I know many soon-to-be interns are now staring down the barrel of their first rotations with some uneasiness. You’ll be a healer for patients, teacher for medical students, and what you do really matters as a new physician! I wanted to reflect on the habits which helped me survive intern year. Hopefully some of these tips will ease your anxiety!
Most rotations last 4-5 consecutive weeks, and everyone gets a little anxious beforehand – will the upper-level resident think I’m slow? Will the attending realize my incompetence? What will my hours be like? Can I survive the patient load? Will my patients… survive? AHHHH!!! 😥
Take a deep breath and relax. I promise you’ll be alright.
Keep in mind that no one expects you to be adept at anything right off the bat. To this point, most of “medicine” has been about rote memorization for board/shelf exams. Now you’ll be applying that knowledge on a daily basis to serve those in need. It’s different and takes time, but the details will start flowing back (no matter how leisurely your MS4 year was 😛 ). It’s also important to remember that there are countless people above you to ask for help and who should be double-checking your management plans. You are not alone.
Change is good.
Many of you are starting residency in a new city. All of you will be making new friends, getting acclimated to the hospital, going through orientation, and learning how to play the role of a healthcare provider. Trying to be regimented has its limits in anything you do. For example, just when you’ve perfected the H&P to your attending’s liking, he or she will rotate off service. You too will switch every few weeks… and then the process starts over. Medicine is an imperfect science in constant flux. People have different tastes. Patient populations are varied. The challenges are different. Get comfortable with constant change, and use it as a motivating factor to learn and apply differing perspectives to your own practice.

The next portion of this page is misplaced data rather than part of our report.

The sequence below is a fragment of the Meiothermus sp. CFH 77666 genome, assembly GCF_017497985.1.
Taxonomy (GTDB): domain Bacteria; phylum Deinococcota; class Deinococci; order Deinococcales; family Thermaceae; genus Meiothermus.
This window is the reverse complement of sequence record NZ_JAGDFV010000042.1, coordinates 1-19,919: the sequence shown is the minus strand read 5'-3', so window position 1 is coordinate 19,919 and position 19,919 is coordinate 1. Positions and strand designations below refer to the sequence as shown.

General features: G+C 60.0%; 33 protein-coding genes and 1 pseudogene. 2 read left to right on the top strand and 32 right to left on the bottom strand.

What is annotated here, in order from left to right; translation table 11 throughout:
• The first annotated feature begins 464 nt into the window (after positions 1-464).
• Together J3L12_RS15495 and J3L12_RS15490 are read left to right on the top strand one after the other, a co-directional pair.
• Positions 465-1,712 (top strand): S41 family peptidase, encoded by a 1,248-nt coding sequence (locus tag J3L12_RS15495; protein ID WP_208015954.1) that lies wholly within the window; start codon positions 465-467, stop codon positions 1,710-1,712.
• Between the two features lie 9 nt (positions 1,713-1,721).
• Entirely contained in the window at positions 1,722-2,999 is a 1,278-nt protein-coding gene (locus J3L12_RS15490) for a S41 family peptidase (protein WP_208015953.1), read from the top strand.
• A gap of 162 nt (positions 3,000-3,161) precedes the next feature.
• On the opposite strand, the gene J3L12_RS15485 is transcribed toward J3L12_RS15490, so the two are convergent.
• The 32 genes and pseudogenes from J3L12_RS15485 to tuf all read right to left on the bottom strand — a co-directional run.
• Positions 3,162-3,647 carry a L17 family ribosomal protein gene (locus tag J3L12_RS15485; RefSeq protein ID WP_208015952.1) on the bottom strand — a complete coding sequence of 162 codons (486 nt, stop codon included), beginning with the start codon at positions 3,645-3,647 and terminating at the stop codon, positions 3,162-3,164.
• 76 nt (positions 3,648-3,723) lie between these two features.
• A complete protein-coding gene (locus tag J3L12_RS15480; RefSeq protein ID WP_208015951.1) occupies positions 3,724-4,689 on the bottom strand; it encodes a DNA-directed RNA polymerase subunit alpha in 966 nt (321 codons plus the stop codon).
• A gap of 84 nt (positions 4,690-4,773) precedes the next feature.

Organization above all else
You will become increasingly efficient throughout intern year as long as you’re consistent with your style, but this hinges on establishing an organized approach. For example, on admitting days on my internal medicine wards months, I’d get to the hospital very early, check out with the night intern to see how our team’s patients did overnight, quickly check vitals and verify room numbers, and then proceed to see all the patients. As soon as I’d get back to the team room, I’d start writing my progress notes and be ready with the basic note by rounds. The majority of my post-rounding activities encompassed placing consultations, orders, and following-up on procedures. This routine maximized my efficiency, but I couldn’t do it without scutsheets to keep my plans, lab values, vitals, and daily progress notes organized.
If you’re cross-covering on a large volume of patients, triaging is important to prioritize your organization scheme. Know which patients must be seen immediately and which ones simply need an order in the EMR. Nurse calls about chest pain? Ask him/her to repeat vitals and possibly get an EKG depending on the context as you walk over to evaluate the patient. Patient is hyperglycemic to 250 mg/dL overnight? Use your clinical judgment – in most cases, there’s no need to treat this at all at 2 AM. One of the hallmark objectives of intern year is to look at a patient and know the degree of his or her sickness. Do they need to go to the ICU? Does the stroke pager need to be invoked? Can you simply manage this with a dose of Tylenol? With more experience, you’ll get more comfortable with cross-covering and triaging. In the interim, it’s all about staying organized.